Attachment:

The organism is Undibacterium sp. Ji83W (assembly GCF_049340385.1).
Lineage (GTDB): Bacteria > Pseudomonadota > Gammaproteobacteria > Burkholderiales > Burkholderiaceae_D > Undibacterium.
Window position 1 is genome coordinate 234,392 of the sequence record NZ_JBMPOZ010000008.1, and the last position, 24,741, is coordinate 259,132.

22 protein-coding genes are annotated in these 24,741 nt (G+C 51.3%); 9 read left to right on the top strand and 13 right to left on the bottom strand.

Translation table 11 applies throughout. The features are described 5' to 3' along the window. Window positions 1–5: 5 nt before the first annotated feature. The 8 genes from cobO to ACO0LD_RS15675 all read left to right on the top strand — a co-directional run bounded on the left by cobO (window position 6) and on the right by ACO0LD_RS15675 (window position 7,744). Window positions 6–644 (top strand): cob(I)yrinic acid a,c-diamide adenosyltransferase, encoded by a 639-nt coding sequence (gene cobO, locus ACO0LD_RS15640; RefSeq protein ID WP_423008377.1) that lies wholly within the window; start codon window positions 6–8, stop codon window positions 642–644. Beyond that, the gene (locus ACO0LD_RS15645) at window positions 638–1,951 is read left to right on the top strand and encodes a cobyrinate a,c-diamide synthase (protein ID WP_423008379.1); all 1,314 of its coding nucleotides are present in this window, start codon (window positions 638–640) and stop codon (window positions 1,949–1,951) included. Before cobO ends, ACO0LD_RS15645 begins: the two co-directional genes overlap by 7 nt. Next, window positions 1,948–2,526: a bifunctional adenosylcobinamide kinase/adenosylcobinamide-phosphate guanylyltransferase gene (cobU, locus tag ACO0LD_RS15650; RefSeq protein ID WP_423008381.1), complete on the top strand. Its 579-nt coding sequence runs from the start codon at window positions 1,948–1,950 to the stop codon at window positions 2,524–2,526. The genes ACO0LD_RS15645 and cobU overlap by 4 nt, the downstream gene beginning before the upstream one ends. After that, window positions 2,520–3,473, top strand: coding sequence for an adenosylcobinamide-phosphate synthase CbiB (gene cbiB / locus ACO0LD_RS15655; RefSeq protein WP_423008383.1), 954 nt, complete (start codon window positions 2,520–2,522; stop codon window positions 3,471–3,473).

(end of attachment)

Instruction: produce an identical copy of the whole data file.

The organism is Undibacterium sp. Ji83W (assembly GCF_049340385.1).
Lineage (GTDB): Bacteria > Pseudomonadota > Gammaproteobacteria > Burkholderiales > Burkholderiaceae_D > Undibacterium.
Window position 1 is genome coordinate 234,392 of the sequence record NZ_JBMPOZ010000008.1, and the last position, 24,741, is coordinate 259,132.

22 protein-coding genes are annotated in these 24,741 nt (G+C 51.3%); 9 read left to right on the top strand and 13 right to left on the bottom strand.

Translation table 11 applies throughout. The features are described 5' to 3' along the window. Window positions 1–5: 5 nt before the first annotated feature. The 8 genes from cobO to ACO0LD_RS15675 all read left to right on the top strand — a co-directional run bounded on the left by cobO (window position 6) and on the right by ACO0LD_RS15675 (window position 7,744). Window positions 6–644 (top strand): cob(I)yrinic acid a,c-diamide adenosyltransferase, encoded by a 639-nt coding sequence (gene cobO, locus ACO0LD_RS15640; RefSeq protein ID WP_423008377.1) that lies wholly within the window; start codon window positions 6–8, stop codon window positions 642–644. Beyond that, the gene (locus ACO0LD_RS15645) at window positions 638–1,951 is read left to right on the top strand and encodes a cobyrinate a,c-diamide synthase (protein ID WP_423008379.1); all 1,314 of its coding nucleotides are present in this window, start codon (window positions 638–640) and stop codon (window positions 1,949–1,951) included. Before cobO ends, ACO0LD_RS15645 begins: the two co-directional genes overlap by 7 nt. Next, window positions 1,948–2,526: a bifunctional adenosylcobinamide kinase/adenosylcobinamide-phosphate guanylyltransferase gene (cobU, locus tag ACO0LD_RS15650; RefSeq protein ID WP_423008381.1), complete on the top strand. Its 579-nt coding sequence runs from the start codon at window positions 1,948–1,950 to the stop codon at window positions 2,524–2,526. The genes ACO0LD_RS15645 and cobU overlap by 4 nt, the downstream gene beginning before the upstream one ends. After that, window positions 2,520–3,473, top strand: coding sequence for an adenosylcobinamide-phosphate synthase CbiB (gene cbiB / locus ACO0LD_RS15655; RefSeq protein WP_423008383.1), 954 nt, complete (start codon window positions 2,520–2,522; stop codon window positions 3,471–3,473).